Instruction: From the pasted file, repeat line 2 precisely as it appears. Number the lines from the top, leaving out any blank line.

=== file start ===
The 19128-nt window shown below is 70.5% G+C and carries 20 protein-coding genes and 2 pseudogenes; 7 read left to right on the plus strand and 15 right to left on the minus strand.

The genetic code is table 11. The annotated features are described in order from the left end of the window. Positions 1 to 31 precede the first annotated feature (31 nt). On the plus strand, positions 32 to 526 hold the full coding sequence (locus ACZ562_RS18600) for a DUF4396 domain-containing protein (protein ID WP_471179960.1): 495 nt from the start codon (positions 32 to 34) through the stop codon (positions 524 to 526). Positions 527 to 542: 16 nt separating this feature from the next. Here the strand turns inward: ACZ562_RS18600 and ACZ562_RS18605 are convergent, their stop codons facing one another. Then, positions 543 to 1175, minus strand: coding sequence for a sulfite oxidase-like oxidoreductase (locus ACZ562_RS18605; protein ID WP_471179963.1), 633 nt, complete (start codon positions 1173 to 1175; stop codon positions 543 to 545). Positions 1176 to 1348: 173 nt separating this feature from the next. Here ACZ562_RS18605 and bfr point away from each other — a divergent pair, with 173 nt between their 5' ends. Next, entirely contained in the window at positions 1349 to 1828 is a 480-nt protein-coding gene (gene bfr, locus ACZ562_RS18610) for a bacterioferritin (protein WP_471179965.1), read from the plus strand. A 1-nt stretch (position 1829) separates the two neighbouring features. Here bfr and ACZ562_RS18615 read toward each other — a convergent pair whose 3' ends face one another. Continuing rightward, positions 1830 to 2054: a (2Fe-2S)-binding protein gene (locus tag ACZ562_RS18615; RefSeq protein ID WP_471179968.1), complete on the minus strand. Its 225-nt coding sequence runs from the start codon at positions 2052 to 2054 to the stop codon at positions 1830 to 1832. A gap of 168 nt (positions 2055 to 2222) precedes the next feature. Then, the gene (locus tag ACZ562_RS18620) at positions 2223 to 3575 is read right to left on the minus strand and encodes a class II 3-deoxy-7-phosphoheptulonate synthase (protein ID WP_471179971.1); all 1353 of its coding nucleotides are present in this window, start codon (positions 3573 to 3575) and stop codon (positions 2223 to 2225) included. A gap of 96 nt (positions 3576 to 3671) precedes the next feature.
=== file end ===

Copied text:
The genetic code is table 11. The annotated features are described in order from the left end of the window. Positions 1 to 31 precede the first annotated feature (31 nt). On the plus strand, positions 32 to 526 hold the full coding sequence (locus ACZ562_RS18600) for a DUF4396 domain-containing protein (protein ID WP_471179960.1): 495 nt from the start codon (positions 32 to 34) through the stop codon (positions 524 to 526). Positions 527 to 542: 16 nt separating this feature from the next. Here the strand turns inward: ACZ562_RS18600 and ACZ562_RS18605 are convergent, their stop codons facing one another. Then, positions 543 to 1175, minus strand: coding sequence for a sulfite oxidase-like oxidoreductase (locus ACZ562_RS18605; protein ID WP_471179963.1), 633 nt, complete (start codon positions 1173 to 1175; stop codon positions 543 to 545). Positions 1176 to 1348: 173 nt separating this feature from the next. Here ACZ562_RS18605 and bfr point away from each other — a divergent pair, with 173 nt between their 5' ends. Next, entirely contained in the window at positions 1349 to 1828 is a 480-nt protein-coding gene (gene bfr, locus ACZ562_RS18610) for a bacterioferritin (protein WP_471179965.1), read from the plus strand. A 1-nt stretch (position 1829) separates the two neighbouring features. Here bfr and ACZ562_RS18615 read toward each other — a convergent pair whose 3' ends face one another. Continuing rightward, positions 1830 to 2054: a (2Fe-2S)-binding protein gene (locus tag ACZ562_RS18615; RefSeq protein ID WP_471179968.1), complete on the minus strand. Its 225-nt coding sequence runs from the start codon at positions 2052 to 2054 to the stop codon at positions 1830 to 1832. A gap of 168 nt (positions 2055 to 2222) precedes the next feature. Then, the gene (locus tag ACZ562_RS18620) at positions 2223 to 3575 is read right to left on the minus strand and encodes a class II 3-deoxy-7-phosphoheptulonate synthase (protein ID WP_471179971.1); all 1353 of its coding nucleotides are present in this window, start codon (positions 3573 to 3575) and stop codon (positions 2223 to 2225) included. A gap of 96 nt (positions 3576 to 3671) precedes the next feature.